He has been commissioned to produce on-site architectural installations with architect-artist Daniel Libeskind, and his installation and film works have been presented in many museums and exhibitions, including the Whitney Biennial, the Venice Biennale, the Louvre Museum, Folkwang Museum, Centre Pompidou, MoMA, ICA Boston and museums in Tokyo and Korea.

USC Kaufman Director Gates, a former principal ballerina with the Joffrey Ballet, Frankfurt Ballet, Ballet Pennsylvania and other leading companies, has taught, staged and produced Forsythe’s ballets worldwide, including productions at Paris Opera Ballet, Scottish Ballet, San Francisco Ballet, Prague National Theater, Zurich Opera Ballet and Teatro La Scala.

Q & A WITH WILLIAM FORSYTHE

What appeals to you about the Kaufman School and USC?

USC is a research university, and that probably means there are many people, like myself, who are interested in processes. I’m very excited at the prospect of teaching components of choreographic process — I really enjoy the challenge of illuminating the fundamentals of motion and aesthetic analysis.

I’m impressed by the flexibility of the people at the university. Vice Dean and Kaufman School Director Jodie Gates and Thornton School Dean Rob Cutietta are both exceptional, and it’s a very open environment.

USC offers incredible opportunities for cross-disciplinary collaboration. Here, you could do a conference with virtually anyone — the USC Annenberg School for Communication and Journalism, the Department of Sociology, or the USC Marshall School of Business — chiming in about advancing American dance.

Do you see the Kaufman School making a larger impact on dance in Los Angeles?

The potential is significant. There is a push in Los Angeles to make the dance community more interesting, all the time, and in any capacity. In other very established artistic communities like Paris or London there are a few important individuals, but you don’t have the same kind of community drive.

In your experience, what kinds of students are most suited for success in the field?

I’ve worked with students throughout my career, and the most important thing is a desire to dance. Some students would like you to provide them with a vision, and that in my experience, often doesn’t work. If the student comes in with a vision and a desire, a nascent idea of who they think the professional they want to become is, then there is a person to work with.

Can you describe your teaching philosophy?

Dance training needs to be choreographic, because I can’t imagine any choreographer today not working in some collaborative sense. Dancers are asked to be part of the creative process. They need to learn how to think choreographically about their dancing.

I find tandem teaching very effective. When there are two people in the room, one sees things that the other doesn’t. Students get more quality attention that way, and in my experience they work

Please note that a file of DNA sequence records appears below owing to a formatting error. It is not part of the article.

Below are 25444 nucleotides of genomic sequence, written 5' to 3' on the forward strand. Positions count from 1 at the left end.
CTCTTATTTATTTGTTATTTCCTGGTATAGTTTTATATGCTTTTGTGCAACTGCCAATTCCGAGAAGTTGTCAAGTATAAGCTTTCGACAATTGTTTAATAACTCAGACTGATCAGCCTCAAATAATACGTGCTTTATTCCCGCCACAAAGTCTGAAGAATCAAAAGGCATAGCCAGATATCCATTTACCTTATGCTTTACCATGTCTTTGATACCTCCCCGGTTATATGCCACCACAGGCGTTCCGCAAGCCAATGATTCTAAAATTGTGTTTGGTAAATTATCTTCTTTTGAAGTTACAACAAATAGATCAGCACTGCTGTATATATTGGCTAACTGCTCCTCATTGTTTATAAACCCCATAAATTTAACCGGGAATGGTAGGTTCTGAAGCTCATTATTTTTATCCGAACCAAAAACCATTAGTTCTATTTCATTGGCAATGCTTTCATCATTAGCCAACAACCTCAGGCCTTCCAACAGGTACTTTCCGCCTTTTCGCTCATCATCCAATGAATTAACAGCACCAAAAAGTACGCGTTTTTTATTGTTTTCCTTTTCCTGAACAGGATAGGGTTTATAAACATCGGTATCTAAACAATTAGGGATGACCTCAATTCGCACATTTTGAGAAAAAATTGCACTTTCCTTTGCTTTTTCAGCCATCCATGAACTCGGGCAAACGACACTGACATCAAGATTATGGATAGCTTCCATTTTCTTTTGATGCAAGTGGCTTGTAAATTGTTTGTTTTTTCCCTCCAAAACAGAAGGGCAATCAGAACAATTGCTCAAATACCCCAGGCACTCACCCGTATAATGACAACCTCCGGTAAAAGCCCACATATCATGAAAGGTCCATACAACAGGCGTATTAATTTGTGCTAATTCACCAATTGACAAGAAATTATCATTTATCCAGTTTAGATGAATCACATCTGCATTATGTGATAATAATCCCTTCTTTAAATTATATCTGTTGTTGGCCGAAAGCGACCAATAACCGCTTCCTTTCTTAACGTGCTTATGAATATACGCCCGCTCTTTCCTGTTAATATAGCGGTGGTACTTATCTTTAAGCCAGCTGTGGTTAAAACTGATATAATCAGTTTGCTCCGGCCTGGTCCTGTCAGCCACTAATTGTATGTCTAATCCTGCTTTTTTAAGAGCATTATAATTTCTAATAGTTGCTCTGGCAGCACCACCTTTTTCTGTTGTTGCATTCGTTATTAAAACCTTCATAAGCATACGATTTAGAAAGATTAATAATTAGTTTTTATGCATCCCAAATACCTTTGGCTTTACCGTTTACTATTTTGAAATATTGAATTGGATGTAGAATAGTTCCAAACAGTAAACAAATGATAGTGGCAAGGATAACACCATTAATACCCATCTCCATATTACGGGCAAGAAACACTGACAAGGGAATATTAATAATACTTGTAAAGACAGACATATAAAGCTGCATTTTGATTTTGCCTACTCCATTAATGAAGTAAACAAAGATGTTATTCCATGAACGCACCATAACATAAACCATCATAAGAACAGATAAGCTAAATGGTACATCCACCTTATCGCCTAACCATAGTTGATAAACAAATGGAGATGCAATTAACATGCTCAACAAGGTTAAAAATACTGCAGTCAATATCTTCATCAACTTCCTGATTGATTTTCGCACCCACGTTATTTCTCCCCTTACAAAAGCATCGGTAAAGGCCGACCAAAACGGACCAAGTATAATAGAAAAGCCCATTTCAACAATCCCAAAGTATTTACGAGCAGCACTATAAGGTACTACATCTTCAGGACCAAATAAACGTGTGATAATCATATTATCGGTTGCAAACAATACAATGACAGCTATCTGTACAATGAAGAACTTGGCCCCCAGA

harder in that kind of situation, because they realize they are going to be noticed.

One wants to give students everything one knows about one’s art, so one must go to the limit of one’s knowledge at every instance of one’s interactions. This is the substance of the daily process in choreographic practice. We should help them develop a habit of reflective articulation, as a way of
being in the world, a way to offer what is meaningful to oneself.

Can you describe your work in the field of dance?

I’ve done vastly different kinds of work, from neo-classical dance, contemporary dance to highly theatrical work. At my company, I have an open-door policy. Students are welcome to come in and work with us, learn steps, and I usually stay afterward to work with them. So, mentorship is already a part of what I do. This appointment is just a little bit more formalized.

What are your plans for the Choreographic Institute?

The Choreographic Institute should act as something that synthesizes the potential for interaction between choreographic thinking and other sciences. I want to create projects that interlink. Rather than working on 10 separate projects, I’d rather work on one project with 10 aspects. That involves working with top professionals from all over the world and those at USC, dispelling mysteries and getting everyone to think differently.

I want to address the needs of the school as a whole. I don’t want to have my own agenda. I like the idea of making a great department, a great school — it’s a creative project. The Institute will be created in tandem with the evolution of the school.

You’ve spent considerable time working in Europe. What of European dance practice do you see influencing your goals for the Choreographic Institute?

It seems as if in Europe, there is an unspoken, intuitive mandate to examine a received notion of what the practice of dance truly is, and investigate if it could not be otherwise. There is a quote by René Magritte that states: “An object is not so attached to its name that we could not find another one that would suit it better.” I feel the same way about the practice of dance: Is choreography really bound to the historical notions of its own practices? Could it not be otherwise?
[Image of William Forsythe, copyright Stephan Floss.]